Theory in mixed method research

Theory in mixed method research can be applied deductively (such as by testing or verifying quantitative theories) or inductively (such as by the emergence of qualitative theories or patterns). Social science or health science theories can be used as a theoretical framework to be tested, both with quantitative and qualitative approaches. 

Another way to apply theory in mixed method research is to make the theory a theoretical perspective to guide the research. In this case, mixed method research that is based on gender theory, race or ethnicity, disability, sexual orientation, or other issues then the research should apply these theories in the research section (Mertens, 2003).

Historically, the idea of using theoretical foundations in mixed method research was first demonstrated by Greene and Caracelli in 1997. 

They identified the application of transformative design ' to mixed methods research. This design prioritizes research based on values and actions, such as participatory action research and empowerment approach. 

In this design, Greene and Caracelli offer a mixture of values from different traditions (such as free bias from quantitative and charged-bias from qualitative), the application of different methods, and attention to action solutions. Many researchers of mixed methods are already implementing this idea.

The above-mixed method research "emphasizes the value-based and action dimensions of two different research traditions" (Greene & Caracelli, 1997:24). They used a theoretical perspective to reconfigure participants ' language and conversation, and then they pointed out the importance of empowerment in research.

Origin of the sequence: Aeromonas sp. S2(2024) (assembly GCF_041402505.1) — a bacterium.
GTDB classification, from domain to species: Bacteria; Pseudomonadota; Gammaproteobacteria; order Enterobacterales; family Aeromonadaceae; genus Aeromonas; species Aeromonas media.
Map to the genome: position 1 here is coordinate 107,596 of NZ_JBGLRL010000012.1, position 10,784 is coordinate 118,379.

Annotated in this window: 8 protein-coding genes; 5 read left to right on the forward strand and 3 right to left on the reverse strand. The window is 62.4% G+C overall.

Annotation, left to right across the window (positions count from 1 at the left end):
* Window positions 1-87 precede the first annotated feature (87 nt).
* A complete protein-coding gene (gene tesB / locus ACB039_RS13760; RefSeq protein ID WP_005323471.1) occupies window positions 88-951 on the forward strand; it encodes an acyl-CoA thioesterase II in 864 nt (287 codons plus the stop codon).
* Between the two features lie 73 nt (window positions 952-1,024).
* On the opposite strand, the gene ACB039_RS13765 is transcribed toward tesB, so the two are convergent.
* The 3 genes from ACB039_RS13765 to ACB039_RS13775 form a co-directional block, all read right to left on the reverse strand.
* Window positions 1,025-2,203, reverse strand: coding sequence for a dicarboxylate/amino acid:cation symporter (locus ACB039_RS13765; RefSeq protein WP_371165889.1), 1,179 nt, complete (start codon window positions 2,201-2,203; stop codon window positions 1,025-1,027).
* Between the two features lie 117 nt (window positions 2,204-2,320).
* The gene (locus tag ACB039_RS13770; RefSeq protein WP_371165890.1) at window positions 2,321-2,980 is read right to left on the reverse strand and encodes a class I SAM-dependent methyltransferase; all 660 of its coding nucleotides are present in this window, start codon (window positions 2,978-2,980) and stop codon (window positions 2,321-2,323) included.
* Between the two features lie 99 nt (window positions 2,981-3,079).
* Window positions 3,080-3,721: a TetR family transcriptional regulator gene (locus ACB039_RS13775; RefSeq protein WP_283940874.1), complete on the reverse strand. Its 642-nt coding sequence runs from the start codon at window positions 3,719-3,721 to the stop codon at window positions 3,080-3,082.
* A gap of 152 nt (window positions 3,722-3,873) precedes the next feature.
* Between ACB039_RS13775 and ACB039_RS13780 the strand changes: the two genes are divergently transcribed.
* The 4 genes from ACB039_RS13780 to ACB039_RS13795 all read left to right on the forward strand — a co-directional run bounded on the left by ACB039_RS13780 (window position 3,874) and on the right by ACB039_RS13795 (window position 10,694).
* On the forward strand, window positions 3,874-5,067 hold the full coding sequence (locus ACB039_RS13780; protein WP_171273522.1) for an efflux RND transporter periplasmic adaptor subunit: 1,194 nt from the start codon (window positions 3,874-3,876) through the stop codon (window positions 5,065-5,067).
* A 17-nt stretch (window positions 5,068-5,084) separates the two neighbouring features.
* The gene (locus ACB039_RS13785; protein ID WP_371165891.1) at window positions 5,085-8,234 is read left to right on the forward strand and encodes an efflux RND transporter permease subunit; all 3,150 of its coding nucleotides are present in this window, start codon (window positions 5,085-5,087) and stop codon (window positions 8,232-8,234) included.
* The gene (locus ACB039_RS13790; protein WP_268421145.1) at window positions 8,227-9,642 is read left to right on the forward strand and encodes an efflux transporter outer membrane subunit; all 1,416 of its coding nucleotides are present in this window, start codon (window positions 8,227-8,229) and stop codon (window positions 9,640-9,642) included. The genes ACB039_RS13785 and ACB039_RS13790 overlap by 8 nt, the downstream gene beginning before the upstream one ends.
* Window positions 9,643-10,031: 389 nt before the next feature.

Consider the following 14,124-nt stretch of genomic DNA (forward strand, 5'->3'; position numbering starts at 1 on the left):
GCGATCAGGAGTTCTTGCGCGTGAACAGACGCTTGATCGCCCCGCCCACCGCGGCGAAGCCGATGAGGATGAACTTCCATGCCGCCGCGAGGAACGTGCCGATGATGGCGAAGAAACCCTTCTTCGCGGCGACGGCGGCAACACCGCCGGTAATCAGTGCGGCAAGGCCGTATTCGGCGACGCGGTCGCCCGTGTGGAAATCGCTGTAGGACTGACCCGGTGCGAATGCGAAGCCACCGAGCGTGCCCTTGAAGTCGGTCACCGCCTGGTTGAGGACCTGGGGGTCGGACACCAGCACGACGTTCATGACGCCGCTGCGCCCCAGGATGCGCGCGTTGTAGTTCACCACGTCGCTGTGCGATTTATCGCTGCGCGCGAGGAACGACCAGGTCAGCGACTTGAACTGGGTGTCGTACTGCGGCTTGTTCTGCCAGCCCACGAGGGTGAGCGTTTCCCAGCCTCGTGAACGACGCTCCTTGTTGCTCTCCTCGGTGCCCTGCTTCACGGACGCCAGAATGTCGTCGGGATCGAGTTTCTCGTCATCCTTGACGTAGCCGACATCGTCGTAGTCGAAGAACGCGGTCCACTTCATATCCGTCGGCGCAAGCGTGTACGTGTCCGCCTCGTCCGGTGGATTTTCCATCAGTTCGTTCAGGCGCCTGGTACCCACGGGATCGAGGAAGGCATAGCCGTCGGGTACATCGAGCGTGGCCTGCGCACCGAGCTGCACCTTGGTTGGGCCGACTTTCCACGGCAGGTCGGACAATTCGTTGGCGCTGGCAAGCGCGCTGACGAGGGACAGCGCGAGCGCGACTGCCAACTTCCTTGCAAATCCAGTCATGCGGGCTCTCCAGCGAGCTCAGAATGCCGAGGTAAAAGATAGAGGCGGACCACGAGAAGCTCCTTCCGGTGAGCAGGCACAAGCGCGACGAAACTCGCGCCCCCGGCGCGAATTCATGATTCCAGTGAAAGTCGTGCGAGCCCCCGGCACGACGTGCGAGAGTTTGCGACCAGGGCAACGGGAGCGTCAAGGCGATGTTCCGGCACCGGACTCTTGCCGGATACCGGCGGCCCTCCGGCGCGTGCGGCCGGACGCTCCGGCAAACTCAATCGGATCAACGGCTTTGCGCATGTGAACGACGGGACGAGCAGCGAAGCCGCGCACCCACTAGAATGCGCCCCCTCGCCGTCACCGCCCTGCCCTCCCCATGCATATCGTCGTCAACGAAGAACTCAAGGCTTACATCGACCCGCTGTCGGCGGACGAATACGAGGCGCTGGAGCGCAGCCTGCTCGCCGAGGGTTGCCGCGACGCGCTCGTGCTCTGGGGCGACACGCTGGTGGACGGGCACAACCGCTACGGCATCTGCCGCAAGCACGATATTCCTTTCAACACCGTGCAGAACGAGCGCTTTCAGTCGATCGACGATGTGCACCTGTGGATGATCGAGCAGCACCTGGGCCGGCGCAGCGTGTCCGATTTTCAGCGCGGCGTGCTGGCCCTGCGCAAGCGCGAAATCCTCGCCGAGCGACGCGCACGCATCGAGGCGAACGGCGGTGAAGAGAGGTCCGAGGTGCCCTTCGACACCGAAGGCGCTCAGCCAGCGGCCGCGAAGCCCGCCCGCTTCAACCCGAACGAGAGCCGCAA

The steps to use the theory in a mixed method proposal are:

  1. Decide what theory to use.
  2. Identify the application of the theory in conjunction with quantitative and qualitative approaches.
  3. If the theory is used as a transformational strategy in research, explain the strategy and discuss its core points in the proposed research, in which emancipatory ideas are also used.


Creswell, J.W. (1999) Mixed method research: Introduction and application. In G.J. Cizek (Ed.). Handbook of educational policy (pp. 455-472). San Diego, CA: Academic Press.
Creswell, J.W. (2007). Qualitative Inquiry and Research Design: Choos¬ing among Five Approaches ( 3rd ed.). Thousand Oaks, CA: Sage.
Creswell, J.W. (2008). Educational Research: Ptoming, Conducting and Evaluating Quantitative and Qualitative Research (3rd ed.). Upper Saddle River, NJ: Merrill.
Creswell, J.W. & Brown, M.L. (1992, Fall). How chairpersons enhance faculty research: A grounded theory study. The Review of Higher Education, 16(1), 41-62.
Creswell, J.W., & Miller, D. (2000). Determining validity in qualita¬tive inquiry. Theory into Practice, 39(3), 124-130.
Creswell, J. W., & Creswell, J. D. (2017). Research design: Qualitative, quantitative, and mixed methods approach. Sage publications.
Creswell, J.W. & Piano Clark, V.L. (2007). Designing and Conducting Mixed Methods Research. Thousand Oaks, CA: Sage.

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